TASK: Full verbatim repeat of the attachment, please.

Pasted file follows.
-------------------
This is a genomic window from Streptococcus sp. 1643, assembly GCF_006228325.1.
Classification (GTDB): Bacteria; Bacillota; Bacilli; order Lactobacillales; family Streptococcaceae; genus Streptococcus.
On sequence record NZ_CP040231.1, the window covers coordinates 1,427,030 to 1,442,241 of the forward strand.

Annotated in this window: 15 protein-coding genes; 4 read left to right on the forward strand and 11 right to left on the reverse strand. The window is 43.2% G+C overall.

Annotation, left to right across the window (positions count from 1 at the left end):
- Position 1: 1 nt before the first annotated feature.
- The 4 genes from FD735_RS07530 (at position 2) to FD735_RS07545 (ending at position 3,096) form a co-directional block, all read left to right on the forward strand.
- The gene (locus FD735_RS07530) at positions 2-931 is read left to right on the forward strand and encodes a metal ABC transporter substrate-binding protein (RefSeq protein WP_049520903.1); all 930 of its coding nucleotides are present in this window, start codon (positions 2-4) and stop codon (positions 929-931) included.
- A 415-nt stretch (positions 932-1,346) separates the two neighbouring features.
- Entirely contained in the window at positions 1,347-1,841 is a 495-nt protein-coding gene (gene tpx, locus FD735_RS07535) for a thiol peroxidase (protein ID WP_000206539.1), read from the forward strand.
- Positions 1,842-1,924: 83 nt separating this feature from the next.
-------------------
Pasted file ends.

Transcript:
This is a genomic window from Streptococcus sp. 1643, assembly GCF_006228325.1.
Classification (GTDB): Bacteria; Bacillota; Bacilli; order Lactobacillales; family Streptococcaceae; genus Streptococcus.
On sequence record NZ_CP040231.1, the window covers coordinates 1,427,030 to 1,442,241 of the forward strand.

Annotated in this window: 15 protein-coding genes; 4 read left to right on the forward strand and 11 right to left on the reverse strand. The window is 43.2% G+C overall.

Annotation, left to right across the window (positions count from 1 at the left end):
- Position 1: 1 nt before the first annotated feature.
- The 4 genes from FD735_RS07530 (at position 2) to FD735_RS07545 (ending at position 3,096) form a co-directional block, all read left to right on the forward strand.
- The gene (locus FD735_RS07530) at positions 2-931 is read left to right on the forward strand and encodes a metal ABC transporter substrate-binding protein (RefSeq protein WP_049520903.1); all 930 of its coding nucleotides are present in this window, start codon (positions 2-4) and stop codon (positions 929-931) included.
- A 415-nt stretch (positions 932-1,346) separates the two neighbouring features.
- Entirely contained in the window at positions 1,347-1,841 is a 495-nt protein-coding gene (gene tpx, locus FD735_RS07535) for a thiol peroxidase (protein ID WP_000206539.1), read from the forward strand.
- Positions 1,842-1,924: 83 nt separating this feature from the next.